Critique, Action, and Liberation

By James L. Marsh

Subjects: Philosophy
Series: SUNY series in the Philosophy of the Social Sciences
Paperback : 9780791421703, 443 pages, December 1994
Hardcover : 9780791421697, 443 pages, December 1994

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Table of contents


The Communicative Subject: An Eidetics and Ethics of Action

1. Critical Theory: Method and Content

2. Understanding and Explanation

3. Theory and Practice

4. Rationality and Critique

5. Truth and Power

6. Violence, Nonviolence, and Action

7. The Right and the Good

8. Freedom as Communication and Self-Realization

9. Justice

The Historical Subject: An Interpretation and Critique of Action

10. Communicative Praxis and History

11. Modernity and Enlightenment

12. Life-World and System

13. Is Late Capitalism Rational?

14. Flexible Accumulation in Late Capitalism: Structure and Ideology

15. A Model of Democratic Socialism

16. On the Possibility of Democratic Socialism



Index >


Critique, Action, and Liberation is an original work in critical social theory that develops an approach to and method for social and political science. Drawing on the work of Habermas, Marcuse, Adorno, Offe, Marx, and David Harvey, Marsh develops an ethics and a social phenomenology of the self as communicative subject. He then advances an interpretation and critique of modernity, late capitalism, and state socialism.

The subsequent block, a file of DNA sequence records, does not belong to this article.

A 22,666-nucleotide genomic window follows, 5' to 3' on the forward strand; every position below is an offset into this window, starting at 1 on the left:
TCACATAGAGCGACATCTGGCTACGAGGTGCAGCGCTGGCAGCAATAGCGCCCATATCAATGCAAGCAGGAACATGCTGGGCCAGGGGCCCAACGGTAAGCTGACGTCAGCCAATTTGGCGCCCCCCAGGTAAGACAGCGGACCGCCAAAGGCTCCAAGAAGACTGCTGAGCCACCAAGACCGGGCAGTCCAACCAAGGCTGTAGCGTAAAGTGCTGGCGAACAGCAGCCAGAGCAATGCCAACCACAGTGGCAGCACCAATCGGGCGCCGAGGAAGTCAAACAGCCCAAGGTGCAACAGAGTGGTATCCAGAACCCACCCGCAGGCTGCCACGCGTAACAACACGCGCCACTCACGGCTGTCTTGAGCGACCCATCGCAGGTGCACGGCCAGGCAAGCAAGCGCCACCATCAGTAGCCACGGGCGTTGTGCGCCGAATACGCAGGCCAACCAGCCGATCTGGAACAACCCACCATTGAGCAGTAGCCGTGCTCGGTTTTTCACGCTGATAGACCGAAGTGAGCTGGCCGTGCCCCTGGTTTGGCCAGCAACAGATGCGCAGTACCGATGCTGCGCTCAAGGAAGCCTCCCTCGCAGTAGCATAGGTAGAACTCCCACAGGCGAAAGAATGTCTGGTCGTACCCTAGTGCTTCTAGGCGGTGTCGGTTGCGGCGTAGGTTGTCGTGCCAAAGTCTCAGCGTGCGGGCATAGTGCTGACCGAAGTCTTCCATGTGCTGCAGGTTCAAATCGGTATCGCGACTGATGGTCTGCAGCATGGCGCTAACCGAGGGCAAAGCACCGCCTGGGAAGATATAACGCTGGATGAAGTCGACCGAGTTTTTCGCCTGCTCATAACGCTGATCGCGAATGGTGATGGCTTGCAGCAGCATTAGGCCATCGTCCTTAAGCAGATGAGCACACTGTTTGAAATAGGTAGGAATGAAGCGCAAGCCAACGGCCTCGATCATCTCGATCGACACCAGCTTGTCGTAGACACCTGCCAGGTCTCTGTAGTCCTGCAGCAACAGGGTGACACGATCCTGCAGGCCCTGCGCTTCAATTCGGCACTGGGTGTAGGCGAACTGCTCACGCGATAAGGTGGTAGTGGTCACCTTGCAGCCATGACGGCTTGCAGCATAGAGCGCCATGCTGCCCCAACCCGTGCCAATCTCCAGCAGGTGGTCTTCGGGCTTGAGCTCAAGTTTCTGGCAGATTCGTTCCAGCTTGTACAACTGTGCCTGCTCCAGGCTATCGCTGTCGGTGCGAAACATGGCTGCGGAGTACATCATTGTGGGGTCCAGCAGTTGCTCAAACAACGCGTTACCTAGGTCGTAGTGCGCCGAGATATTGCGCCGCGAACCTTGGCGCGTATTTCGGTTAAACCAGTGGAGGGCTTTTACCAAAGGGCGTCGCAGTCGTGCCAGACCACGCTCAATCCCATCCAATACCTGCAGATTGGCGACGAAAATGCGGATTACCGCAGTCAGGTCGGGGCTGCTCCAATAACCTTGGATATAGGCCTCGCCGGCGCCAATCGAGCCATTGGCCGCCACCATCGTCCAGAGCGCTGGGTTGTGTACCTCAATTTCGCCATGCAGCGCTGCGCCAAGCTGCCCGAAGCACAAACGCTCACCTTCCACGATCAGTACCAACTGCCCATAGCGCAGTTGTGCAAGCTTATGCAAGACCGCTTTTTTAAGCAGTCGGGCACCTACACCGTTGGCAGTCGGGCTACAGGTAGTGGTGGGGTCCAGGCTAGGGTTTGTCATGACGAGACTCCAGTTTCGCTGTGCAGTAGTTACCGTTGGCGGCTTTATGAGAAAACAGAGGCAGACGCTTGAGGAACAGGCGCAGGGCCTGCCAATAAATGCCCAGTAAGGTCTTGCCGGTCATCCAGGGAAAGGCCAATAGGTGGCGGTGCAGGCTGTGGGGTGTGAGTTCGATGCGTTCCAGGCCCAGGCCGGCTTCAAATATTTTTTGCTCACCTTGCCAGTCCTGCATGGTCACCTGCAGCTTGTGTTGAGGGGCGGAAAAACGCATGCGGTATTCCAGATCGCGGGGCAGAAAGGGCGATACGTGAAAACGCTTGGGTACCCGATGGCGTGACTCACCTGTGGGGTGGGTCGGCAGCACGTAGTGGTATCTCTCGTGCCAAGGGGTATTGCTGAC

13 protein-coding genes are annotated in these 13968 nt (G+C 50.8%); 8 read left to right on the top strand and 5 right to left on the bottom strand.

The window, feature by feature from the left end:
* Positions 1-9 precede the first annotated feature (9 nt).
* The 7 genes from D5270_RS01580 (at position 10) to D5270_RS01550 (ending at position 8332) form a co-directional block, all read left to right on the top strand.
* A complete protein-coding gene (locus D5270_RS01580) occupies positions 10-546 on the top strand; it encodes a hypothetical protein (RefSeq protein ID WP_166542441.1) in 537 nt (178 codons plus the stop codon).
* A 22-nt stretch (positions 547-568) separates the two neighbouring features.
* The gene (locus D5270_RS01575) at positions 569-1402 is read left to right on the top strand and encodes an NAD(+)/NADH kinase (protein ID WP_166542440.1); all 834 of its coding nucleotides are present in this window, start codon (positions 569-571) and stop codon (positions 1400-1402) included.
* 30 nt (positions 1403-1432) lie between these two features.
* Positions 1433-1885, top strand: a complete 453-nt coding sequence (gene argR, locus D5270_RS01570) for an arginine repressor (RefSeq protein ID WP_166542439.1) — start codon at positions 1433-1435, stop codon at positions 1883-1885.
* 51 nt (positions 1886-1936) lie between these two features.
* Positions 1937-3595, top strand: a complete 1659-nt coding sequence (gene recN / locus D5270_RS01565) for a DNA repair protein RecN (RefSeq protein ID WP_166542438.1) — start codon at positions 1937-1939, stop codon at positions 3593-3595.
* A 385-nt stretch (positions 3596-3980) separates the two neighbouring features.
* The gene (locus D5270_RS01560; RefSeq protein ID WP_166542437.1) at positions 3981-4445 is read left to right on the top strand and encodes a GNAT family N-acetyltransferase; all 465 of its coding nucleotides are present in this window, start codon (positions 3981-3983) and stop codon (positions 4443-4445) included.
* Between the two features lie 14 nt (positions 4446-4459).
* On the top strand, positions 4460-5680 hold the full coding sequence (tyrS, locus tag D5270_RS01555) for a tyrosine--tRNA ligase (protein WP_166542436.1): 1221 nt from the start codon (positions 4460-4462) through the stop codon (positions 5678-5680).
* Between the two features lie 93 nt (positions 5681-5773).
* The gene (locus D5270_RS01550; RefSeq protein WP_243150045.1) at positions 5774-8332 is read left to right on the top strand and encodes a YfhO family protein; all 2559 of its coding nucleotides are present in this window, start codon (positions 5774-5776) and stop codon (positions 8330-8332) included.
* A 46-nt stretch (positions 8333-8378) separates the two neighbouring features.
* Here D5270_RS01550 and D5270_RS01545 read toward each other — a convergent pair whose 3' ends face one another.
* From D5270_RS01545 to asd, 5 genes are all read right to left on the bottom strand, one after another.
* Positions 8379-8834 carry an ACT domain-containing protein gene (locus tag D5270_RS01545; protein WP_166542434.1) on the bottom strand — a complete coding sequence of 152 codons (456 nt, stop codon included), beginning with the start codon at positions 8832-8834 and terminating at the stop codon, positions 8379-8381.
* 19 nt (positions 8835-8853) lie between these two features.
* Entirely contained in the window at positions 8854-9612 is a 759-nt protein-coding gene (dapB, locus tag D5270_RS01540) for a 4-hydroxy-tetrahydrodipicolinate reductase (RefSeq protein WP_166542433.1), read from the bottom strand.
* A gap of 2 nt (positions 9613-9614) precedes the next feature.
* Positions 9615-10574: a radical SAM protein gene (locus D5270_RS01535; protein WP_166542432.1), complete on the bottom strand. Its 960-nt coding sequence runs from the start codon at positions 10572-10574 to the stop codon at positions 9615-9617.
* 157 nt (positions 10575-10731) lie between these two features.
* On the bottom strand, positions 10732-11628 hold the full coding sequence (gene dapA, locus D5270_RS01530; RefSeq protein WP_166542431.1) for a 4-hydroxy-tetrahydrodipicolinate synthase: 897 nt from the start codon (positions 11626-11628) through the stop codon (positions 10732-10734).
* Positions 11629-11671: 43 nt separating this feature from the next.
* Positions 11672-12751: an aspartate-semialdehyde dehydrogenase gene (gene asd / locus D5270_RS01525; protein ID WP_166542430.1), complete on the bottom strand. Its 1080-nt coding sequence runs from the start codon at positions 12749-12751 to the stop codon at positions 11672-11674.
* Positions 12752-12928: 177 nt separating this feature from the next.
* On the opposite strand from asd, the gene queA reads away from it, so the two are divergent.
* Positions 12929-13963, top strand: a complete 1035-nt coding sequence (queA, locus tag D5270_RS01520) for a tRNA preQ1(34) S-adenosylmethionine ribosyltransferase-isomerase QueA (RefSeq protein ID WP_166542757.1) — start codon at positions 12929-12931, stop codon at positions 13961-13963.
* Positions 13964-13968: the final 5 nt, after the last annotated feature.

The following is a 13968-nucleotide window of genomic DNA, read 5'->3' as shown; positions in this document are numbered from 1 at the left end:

James L. Marsh is Professor of Philosophy at Fordham University. He has written a number of books, including Post-Cartesian Meditations.


"This is a comprehensive, articulate, and readable account of the major controversies that presently divide two major groups of contemporary continentalist philosophers, critical theory and postmodernism. It argues clearly, uncompromisingly, and pointedly for a version of Habermasianism. This is a substantive scholarly and philosophical achievement that represents a major statement of critical theory—its prospects and possibilities—from a major thinker in American critical theory today. " — John D. Caputo, Villanova University

"Not only is Marsh's philosophical approach unique in combining usually disparate methods and sources, he contributes to the postmodernism debates by focusing on questions of justice. His development of Habermas's concept of colonization shows it to be much richer than Habermas himself sometimes suggests. Placing the notion of economic and political justice within recent debates in continental philosophy is an important contribution, since Marsh shows that there is no alternative to universalism and egalitarianism in issues of justice. He also gives a strong argument for the continuing importance of socialist ideals. " — James Bohman, St. Louis University